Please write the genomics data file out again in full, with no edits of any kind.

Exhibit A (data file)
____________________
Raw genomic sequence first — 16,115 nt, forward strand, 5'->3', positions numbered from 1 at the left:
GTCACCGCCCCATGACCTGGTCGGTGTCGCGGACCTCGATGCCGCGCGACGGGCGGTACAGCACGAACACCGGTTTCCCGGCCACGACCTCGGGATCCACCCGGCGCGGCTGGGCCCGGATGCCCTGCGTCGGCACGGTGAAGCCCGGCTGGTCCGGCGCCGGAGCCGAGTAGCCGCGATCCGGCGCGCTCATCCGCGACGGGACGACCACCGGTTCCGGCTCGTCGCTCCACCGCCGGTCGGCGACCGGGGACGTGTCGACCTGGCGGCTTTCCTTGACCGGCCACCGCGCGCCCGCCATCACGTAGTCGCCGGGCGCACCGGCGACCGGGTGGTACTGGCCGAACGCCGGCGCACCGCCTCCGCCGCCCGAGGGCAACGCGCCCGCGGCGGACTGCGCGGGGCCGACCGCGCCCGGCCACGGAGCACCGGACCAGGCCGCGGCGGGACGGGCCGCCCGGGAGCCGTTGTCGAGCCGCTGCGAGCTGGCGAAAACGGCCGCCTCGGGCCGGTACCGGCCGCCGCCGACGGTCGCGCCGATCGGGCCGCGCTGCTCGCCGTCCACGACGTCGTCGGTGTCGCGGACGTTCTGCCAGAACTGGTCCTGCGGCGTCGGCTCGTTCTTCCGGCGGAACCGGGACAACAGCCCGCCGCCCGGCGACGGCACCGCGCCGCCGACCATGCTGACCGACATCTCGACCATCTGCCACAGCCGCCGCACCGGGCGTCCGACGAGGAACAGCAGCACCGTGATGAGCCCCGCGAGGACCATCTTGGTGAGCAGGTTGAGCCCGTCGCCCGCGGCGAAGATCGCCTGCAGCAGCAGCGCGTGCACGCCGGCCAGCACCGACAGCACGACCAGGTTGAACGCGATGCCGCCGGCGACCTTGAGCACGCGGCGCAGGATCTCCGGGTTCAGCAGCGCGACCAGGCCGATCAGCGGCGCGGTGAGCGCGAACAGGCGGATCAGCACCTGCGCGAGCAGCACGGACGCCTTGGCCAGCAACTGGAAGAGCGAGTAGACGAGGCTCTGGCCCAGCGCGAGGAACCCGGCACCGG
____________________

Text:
Raw genomic sequence first — 16,115 nt, forward strand, 5'->3', positions numbered from 1 at the left:
GTCACCGCCCCATGACCTGGTCGGTGTCGCGGACCTCGATGCCGCGCGACGGGCGGTACAGCACGAACACCGGTTTCCCGGCCACGACCTCGGGATCCACCCGGCGCGGCTGGGCCCGGATGCCCTGCGTCGGCACGGTGAAGCCCGGCTGGTCCGGCGCCGGAGCCGAGTAGCCGCGATCCGGCGCGCTCATCCGCGACGGGACGACCACCGGTTCCGGCTCGTCGCTCCACCGCCGGTCGGCGACCGGGGACGTGTCGACCTGGCGGCTTTCCTTGACCGGCCACCGCGCGCCCGCCATCACGTAGTCGCCGGGCGCACCGGCGACCGGGTGGTACTGGCCGAACGCCGGCGCACCGCCTCCGCCGCCCGAGGGCAACGCGCCCGCGGCGGACTGCGCGGGGCCGACCGCGCCCGGCCACGGAGCACCGGACCAGGCCGCGGCGGGACGGGCCGCCCGGGAGCCGTTGTCGAGCCGCTGCGAGCTGGCGAAAACGGCCGCCTCGGGCCGGTACCGGCCGCCGCCGACGGTCGCGCCGATCGGGCCGCGCTGCTCGCCGTCCACGACGTCGTCGGTGTCGCGGACGTTCTGCCAGAACTGGTCCTGCGGCGTCGGCTCGTTCTTCCGGCGGAACCGGGACAACAGCCCGCCGCCCGGCGACGGCACCGCGCCGCCGACCATGCTGACCGACATCTCGACCATCTGCCACAGCCGCCGCACCGGGCGTCCGACGAGGAACAGCAGCACCGTGATGAGCCCCGCGAGGACCATCTTGGTGAGCAGGTTGAGCCCGTCGCCCGCGGCGAAGATCGCCTGCAGCAGCAGCGCGTGCACGCCGGCCAGCACCGACAGCACGACCAGGTTGAACGCGATGCCGCCGGCGACCTTGAGCACGCGGCGCAGGATCTCCGGGTTCAGCAGCGCGACCAGGCCGATCAGCGGCGCGGTGAGCGCGAACAGGCGGATCAGCACCTGCGCGAGCAGCACGGACGCCTTGGCCAGCAACTGGAAGAGCGAGTAGACGAGGCTCTGGCCCAGCGCGAGGAACCCGGCACCGG